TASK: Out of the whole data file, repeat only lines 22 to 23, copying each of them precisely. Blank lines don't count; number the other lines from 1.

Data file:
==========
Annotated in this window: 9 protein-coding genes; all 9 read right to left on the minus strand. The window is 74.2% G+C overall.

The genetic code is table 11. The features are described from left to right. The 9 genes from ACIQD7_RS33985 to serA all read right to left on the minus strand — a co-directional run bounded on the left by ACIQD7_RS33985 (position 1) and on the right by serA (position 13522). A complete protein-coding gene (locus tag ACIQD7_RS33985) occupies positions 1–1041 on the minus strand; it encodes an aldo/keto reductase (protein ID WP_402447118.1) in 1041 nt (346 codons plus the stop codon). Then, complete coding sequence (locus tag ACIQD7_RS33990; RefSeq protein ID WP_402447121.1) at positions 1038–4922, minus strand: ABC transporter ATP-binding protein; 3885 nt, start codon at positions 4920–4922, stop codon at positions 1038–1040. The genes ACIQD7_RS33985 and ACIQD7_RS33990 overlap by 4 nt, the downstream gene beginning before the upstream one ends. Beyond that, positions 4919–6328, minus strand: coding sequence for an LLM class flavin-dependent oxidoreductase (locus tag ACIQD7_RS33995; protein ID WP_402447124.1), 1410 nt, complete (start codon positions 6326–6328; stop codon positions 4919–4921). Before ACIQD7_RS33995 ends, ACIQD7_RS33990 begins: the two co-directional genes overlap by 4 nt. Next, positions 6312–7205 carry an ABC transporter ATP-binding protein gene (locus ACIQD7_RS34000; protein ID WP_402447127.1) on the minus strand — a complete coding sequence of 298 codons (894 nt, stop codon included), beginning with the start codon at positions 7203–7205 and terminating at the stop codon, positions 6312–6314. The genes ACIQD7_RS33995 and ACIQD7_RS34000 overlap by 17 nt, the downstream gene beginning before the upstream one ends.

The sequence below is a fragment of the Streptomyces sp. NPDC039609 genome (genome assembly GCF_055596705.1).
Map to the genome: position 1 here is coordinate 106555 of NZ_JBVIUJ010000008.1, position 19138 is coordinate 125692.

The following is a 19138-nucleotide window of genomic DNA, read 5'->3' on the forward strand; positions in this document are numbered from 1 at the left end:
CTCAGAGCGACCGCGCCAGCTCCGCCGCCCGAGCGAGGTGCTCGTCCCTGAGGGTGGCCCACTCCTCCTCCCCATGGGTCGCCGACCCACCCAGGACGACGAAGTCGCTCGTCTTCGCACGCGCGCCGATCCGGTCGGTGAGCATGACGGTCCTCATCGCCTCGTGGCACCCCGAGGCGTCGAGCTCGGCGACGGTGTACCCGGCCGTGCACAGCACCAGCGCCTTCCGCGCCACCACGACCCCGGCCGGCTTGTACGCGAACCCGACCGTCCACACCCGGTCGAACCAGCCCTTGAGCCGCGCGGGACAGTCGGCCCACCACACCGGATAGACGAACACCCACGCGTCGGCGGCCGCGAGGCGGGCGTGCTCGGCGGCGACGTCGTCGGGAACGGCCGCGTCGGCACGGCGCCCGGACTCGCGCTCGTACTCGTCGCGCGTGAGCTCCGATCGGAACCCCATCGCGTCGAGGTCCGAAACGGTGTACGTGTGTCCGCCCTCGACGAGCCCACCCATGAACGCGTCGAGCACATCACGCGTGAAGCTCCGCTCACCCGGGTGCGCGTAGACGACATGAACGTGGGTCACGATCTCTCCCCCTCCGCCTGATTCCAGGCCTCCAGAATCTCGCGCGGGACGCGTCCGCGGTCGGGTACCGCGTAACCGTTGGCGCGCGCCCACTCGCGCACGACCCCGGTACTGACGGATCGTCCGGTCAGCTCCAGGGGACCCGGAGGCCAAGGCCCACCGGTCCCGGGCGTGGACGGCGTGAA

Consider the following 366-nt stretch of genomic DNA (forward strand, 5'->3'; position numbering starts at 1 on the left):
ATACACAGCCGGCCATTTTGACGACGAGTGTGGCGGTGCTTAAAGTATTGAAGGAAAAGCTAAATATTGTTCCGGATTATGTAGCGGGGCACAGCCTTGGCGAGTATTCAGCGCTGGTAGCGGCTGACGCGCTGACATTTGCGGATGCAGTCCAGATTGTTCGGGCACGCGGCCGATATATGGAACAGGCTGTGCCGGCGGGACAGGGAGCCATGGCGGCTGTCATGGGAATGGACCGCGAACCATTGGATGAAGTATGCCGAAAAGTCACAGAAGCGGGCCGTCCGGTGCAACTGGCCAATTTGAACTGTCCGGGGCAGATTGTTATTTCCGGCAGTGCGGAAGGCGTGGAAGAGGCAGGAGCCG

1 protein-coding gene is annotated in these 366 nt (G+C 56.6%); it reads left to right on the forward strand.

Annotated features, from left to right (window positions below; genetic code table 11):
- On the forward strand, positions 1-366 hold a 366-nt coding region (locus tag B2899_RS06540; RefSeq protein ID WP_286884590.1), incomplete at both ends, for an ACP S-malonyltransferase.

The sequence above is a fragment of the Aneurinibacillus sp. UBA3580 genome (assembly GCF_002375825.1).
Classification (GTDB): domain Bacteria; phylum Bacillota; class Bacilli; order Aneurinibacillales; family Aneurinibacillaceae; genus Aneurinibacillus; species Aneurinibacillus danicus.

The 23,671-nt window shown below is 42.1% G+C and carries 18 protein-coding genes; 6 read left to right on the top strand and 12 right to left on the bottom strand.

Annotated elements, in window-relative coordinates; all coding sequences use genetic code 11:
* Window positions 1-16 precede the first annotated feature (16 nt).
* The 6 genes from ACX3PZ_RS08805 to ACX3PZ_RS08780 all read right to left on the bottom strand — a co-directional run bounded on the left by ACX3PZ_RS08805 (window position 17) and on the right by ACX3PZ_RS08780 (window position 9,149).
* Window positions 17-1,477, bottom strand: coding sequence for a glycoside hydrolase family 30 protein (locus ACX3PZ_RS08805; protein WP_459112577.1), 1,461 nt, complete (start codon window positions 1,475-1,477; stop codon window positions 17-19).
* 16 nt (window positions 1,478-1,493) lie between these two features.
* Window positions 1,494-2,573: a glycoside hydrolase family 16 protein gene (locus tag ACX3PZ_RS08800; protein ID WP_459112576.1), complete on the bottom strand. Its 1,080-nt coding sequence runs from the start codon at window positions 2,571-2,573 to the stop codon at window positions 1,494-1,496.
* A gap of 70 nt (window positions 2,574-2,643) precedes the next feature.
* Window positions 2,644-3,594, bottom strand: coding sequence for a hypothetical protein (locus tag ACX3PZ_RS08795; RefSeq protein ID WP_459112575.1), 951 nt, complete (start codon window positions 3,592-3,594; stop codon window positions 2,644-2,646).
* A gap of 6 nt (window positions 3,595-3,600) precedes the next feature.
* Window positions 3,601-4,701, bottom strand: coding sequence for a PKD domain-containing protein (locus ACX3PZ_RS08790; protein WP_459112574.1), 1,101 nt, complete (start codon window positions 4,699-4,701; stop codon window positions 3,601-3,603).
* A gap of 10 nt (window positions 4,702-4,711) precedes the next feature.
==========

* Window positions 2,644-3,594, bottom strand: coding sequence for a hypothetical protein (locus tag ACX3PZ_RS08795; RefSeq protein ID WP_459112575.1), 951 nt, complete (start codon window positions 3,592-3,594; stop codon window positions 2,644-2,646).
* A gap of 6 nt (window positions 3,595-3,600) precedes the next feature.